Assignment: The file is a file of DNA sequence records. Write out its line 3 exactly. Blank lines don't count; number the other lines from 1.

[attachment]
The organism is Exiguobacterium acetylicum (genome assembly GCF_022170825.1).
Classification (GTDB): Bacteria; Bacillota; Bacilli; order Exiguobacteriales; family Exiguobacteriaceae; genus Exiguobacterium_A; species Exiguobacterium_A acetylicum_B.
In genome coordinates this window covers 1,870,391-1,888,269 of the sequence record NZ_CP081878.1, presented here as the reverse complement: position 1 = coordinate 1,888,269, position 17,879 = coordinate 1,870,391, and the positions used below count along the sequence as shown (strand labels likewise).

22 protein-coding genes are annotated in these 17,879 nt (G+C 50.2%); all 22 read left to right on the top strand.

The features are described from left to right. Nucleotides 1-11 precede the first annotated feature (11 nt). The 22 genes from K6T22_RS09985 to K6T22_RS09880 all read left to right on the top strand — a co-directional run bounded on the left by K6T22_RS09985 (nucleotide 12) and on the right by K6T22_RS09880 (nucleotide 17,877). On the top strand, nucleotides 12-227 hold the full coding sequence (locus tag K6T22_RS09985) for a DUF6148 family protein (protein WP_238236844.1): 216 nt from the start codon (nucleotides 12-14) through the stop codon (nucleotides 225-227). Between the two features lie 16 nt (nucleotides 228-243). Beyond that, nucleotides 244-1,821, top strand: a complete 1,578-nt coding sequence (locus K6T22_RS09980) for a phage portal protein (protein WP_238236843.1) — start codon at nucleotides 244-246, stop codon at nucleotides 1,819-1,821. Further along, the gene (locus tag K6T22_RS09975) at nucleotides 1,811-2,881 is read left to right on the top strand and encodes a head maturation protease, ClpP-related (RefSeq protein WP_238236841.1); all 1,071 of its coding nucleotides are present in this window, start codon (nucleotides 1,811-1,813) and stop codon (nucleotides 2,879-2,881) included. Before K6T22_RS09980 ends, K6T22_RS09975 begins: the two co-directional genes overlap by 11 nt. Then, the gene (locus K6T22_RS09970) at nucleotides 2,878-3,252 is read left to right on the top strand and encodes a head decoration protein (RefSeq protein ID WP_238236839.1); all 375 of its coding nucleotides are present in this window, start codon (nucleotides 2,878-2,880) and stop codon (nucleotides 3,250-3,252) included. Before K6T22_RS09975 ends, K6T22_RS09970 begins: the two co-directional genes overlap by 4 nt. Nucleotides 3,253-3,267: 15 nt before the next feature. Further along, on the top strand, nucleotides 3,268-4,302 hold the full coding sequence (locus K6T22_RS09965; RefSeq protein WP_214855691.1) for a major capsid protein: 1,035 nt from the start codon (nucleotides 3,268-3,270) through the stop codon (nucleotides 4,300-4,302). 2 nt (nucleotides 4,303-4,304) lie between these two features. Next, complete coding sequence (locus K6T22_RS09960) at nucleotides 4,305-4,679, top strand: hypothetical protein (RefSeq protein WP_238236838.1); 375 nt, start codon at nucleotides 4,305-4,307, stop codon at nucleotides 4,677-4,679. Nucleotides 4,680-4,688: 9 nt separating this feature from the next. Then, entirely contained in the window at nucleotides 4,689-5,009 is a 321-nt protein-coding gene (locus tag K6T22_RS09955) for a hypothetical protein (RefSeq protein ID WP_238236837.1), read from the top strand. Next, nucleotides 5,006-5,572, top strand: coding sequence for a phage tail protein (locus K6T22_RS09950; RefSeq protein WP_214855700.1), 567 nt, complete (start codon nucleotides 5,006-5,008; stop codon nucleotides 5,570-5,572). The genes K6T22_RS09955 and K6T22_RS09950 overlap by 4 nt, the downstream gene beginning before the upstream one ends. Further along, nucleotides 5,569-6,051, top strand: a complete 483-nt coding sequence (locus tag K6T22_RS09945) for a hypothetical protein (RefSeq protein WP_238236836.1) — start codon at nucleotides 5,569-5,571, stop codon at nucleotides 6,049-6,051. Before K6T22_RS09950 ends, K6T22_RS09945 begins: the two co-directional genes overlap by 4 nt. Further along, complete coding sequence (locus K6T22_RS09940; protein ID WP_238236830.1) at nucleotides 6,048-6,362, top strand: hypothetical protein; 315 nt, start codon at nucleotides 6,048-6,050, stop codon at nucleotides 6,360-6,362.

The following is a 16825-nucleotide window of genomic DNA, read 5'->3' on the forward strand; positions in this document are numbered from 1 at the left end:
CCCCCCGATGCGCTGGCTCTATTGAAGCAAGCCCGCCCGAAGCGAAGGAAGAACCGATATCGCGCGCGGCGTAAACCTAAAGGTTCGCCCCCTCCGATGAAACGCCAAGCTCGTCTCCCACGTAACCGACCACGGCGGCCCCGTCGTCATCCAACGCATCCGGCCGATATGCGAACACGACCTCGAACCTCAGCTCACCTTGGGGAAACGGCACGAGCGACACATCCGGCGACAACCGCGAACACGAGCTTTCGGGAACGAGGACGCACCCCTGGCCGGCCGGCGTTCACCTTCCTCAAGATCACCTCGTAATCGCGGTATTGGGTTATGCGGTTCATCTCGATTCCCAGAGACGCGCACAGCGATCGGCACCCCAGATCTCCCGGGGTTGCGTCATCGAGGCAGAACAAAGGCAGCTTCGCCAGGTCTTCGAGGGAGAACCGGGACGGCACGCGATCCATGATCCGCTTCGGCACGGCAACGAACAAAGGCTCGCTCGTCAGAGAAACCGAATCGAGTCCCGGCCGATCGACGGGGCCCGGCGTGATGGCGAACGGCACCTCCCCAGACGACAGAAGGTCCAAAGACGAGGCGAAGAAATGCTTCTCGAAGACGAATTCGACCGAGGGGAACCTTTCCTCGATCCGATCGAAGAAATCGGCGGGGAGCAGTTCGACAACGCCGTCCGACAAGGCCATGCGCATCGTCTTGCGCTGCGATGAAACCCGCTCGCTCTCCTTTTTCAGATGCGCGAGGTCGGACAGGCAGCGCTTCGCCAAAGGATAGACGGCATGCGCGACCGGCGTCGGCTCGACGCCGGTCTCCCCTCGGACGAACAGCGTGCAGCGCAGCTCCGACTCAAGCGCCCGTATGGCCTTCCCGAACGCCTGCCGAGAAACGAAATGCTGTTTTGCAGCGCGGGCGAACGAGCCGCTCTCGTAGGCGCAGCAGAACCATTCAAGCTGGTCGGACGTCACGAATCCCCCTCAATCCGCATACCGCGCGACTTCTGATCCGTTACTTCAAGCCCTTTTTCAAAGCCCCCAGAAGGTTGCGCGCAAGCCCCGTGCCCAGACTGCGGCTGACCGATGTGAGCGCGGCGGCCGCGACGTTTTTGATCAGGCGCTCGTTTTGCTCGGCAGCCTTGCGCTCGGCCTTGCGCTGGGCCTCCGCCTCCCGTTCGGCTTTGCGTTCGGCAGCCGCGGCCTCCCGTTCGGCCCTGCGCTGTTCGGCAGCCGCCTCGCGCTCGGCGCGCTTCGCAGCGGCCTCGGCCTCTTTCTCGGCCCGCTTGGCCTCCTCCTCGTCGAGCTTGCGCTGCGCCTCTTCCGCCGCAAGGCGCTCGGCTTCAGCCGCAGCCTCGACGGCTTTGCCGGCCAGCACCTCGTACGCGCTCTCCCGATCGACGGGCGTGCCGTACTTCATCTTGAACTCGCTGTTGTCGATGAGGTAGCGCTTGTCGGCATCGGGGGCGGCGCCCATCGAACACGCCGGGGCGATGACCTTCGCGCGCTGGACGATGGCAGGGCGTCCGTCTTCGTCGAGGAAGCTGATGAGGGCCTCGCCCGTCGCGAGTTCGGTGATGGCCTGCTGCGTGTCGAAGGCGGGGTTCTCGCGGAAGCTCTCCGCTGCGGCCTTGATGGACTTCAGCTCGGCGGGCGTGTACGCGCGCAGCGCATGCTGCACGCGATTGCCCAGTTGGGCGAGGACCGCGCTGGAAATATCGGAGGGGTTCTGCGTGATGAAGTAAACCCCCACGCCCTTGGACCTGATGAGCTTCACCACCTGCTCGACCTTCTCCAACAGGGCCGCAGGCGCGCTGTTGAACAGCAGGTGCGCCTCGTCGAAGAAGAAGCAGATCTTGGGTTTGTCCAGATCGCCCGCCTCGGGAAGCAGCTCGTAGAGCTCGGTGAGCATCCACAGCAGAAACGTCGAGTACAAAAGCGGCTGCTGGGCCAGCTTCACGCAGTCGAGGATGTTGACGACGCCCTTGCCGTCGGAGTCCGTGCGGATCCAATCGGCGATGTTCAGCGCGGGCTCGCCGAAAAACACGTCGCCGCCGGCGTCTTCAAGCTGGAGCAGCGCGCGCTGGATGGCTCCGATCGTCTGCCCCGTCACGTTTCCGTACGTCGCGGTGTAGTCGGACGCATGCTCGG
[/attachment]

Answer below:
In genome coordinates this window covers 1,870,391-1,888,269 of the sequence record NZ_CP081878.1, presented here as the reverse complement: position 1 = coordinate 1,888,269, position 17,879 = coordinate 1,870,391, and the positions used below count along the sequence as shown (strand labels likewise).